Donald Trump Jr.
Donald Trump Jr.
Trump Jr. in December 2019
Donald John Trump Jr.
December 31, 1977
|Alma mater||University of Pennsylvania (BS)|
|Known for||Executive in the Trump Organization|
Former boardroom judge on The Apprentice
(m. 2005; div. 2018)
|Relatives||See family of Donald Trump|
A fourth-generation businessman (following his great-grandparents Frederick and Elizabeth, grandfather Fred, and father), Trump Jr. currently serves as a trustee and executive vice president of the Trump Organization, running the company alongside his younger brother Eric. During their father's presidency, the brothers continued to do deals and investments in foreign countries, as well as collect payments in their U.S. properties from foreign governments, despite a pledge that they would not do so. Trump Jr. also served as a boardroom judge on his father's TV show The Apprentice.
Trump Jr. has also been active politically, serving in his father's presidential campaign. He authored a book called Triggered (2019). He had a meeting with a Russian lawyer, who promised damaging information about the campaign of Hillary Clinton in the 2016 presidential election. His promotion of conspiracy theories and false information has prompted criticism.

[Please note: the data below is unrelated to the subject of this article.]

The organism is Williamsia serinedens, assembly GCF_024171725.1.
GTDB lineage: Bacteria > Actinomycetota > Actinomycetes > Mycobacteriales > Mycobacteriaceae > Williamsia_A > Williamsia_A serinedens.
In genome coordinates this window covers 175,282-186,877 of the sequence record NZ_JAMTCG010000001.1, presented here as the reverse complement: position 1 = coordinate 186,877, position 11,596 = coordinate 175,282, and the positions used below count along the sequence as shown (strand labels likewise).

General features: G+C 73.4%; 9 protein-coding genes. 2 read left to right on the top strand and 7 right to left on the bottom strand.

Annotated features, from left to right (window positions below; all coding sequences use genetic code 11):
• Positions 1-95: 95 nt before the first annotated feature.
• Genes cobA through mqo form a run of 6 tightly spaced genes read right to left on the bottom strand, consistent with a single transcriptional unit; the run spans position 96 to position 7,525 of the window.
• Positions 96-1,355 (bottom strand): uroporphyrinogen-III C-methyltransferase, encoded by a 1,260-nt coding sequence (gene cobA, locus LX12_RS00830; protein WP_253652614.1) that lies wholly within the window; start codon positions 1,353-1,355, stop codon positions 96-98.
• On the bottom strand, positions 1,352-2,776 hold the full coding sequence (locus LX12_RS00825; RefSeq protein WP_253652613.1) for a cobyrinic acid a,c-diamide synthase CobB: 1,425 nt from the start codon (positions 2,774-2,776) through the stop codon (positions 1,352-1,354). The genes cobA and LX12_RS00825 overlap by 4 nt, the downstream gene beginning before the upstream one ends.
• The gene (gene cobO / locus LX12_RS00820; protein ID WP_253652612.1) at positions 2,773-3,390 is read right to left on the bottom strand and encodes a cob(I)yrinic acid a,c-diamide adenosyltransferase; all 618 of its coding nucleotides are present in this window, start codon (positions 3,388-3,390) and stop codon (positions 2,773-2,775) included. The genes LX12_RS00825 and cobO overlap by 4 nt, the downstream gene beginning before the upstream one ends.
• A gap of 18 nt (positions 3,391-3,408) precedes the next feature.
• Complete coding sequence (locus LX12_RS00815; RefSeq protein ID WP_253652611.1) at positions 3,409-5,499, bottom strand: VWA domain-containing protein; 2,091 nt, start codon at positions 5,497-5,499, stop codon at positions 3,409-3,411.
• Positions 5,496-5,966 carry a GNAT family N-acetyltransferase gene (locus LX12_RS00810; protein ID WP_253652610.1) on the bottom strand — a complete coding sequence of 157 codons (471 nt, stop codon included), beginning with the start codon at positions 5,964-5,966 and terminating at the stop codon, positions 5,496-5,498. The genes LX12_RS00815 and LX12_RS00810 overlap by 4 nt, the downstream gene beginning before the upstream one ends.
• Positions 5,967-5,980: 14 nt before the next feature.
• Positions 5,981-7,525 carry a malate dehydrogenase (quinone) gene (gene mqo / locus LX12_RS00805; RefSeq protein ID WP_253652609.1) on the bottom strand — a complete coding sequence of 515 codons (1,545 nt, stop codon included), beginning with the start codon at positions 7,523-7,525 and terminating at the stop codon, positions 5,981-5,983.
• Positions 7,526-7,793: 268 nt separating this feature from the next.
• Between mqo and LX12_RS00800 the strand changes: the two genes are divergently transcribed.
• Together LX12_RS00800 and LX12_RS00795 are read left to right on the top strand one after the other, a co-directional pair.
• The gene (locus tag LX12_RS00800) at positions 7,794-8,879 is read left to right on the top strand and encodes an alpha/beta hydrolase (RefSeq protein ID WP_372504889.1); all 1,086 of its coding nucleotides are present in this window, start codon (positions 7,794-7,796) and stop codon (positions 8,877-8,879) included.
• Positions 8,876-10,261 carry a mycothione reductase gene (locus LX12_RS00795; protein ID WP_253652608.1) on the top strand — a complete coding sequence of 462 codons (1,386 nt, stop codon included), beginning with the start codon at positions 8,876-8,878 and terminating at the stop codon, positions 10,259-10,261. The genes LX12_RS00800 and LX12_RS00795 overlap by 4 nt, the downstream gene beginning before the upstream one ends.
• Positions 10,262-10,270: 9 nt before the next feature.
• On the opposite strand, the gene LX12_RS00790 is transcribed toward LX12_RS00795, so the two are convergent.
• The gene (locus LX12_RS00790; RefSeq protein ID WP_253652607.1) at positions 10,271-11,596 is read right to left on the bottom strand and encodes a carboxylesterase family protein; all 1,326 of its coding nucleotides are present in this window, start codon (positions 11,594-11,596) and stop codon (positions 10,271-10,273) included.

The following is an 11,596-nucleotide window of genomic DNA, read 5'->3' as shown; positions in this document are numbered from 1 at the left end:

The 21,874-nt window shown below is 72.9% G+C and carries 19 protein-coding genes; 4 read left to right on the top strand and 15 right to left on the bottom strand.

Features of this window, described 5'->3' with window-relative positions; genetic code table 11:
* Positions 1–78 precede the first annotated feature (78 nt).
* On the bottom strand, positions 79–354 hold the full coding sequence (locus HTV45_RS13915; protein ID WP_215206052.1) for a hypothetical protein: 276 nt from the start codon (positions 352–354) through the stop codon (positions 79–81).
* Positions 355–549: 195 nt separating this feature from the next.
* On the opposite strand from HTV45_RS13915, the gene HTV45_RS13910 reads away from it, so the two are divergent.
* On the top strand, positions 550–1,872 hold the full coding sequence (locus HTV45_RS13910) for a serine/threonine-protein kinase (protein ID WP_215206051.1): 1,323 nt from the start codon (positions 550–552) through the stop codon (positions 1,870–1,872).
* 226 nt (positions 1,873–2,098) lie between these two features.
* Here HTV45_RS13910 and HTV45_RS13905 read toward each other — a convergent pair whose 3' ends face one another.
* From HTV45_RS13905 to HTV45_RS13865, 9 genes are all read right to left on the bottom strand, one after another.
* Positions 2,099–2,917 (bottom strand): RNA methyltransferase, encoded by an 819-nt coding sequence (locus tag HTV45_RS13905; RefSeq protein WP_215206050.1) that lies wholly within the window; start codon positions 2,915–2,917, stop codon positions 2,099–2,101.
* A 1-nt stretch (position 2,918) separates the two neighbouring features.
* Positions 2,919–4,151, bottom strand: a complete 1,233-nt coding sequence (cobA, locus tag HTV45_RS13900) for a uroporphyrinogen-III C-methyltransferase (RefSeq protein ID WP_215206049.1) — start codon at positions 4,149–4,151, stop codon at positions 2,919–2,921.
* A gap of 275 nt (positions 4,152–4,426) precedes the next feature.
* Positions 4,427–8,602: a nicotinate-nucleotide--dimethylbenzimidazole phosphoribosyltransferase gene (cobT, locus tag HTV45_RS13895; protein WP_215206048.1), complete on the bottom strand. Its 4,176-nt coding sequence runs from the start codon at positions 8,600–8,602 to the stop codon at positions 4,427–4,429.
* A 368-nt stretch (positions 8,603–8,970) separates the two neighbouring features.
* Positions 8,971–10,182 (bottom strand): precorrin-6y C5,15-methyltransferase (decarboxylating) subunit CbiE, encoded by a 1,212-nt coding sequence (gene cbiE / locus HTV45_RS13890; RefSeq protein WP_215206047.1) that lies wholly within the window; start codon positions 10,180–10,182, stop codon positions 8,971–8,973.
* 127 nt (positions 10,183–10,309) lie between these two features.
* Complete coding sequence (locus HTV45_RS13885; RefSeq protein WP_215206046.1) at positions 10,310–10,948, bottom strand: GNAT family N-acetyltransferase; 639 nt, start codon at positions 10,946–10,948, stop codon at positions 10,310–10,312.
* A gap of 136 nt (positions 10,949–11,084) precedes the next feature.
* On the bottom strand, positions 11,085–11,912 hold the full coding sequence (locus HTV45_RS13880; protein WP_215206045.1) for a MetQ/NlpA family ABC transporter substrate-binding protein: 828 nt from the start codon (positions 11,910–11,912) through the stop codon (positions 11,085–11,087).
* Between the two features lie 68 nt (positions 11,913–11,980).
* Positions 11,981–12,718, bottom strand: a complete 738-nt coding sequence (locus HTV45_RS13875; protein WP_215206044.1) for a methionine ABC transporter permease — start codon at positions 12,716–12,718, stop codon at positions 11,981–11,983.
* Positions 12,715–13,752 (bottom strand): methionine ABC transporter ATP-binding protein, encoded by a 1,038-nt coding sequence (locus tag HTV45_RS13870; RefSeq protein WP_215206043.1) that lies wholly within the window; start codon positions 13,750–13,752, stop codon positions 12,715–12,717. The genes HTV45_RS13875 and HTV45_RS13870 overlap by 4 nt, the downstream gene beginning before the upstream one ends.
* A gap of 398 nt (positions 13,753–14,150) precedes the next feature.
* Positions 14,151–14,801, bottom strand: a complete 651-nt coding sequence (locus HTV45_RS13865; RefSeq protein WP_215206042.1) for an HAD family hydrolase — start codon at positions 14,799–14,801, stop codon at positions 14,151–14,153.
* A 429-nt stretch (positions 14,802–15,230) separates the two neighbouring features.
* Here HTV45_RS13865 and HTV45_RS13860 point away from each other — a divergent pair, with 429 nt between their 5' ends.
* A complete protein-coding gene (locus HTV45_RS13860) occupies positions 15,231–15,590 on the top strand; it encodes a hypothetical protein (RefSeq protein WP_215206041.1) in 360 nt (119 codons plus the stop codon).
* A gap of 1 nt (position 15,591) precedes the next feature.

Trump Jr. was born on December 31, 1977, in Manhattan, New York City, to Ivana and Donald Trump. He has two younger siblings, Ivanka and Eric. He also has two half siblings, Tiffany, from his father's marriage to Marla Maples, and Barron, from his father's current marriage to Melania Trump. Through his father, Trump Jr. is a grandson of Fred Trump and great-grandson of Elizabeth Trump, who founded what became the Trump Organization. As a boy, Trump Jr. found a role model in his maternal grandfather, Miloš Zelníček, who had a home near Prague, where he spent summers camping, fishing, hunting and learning the Czech language.
Trump's parents divorced when he was 13 years old. His mother told him his father was having an extramarital affair. Trump was estranged from his father for one year after the divorce, furious at his actions which broke up the family.
Trump Jr. was educated at Buckley School and the Hill School, a college preparatory boarding school in Pottstown, Pennsylvania, followed by the University of Pennsylvania's Wharton School, where he graduated in 2000 with a B.S. in Economics.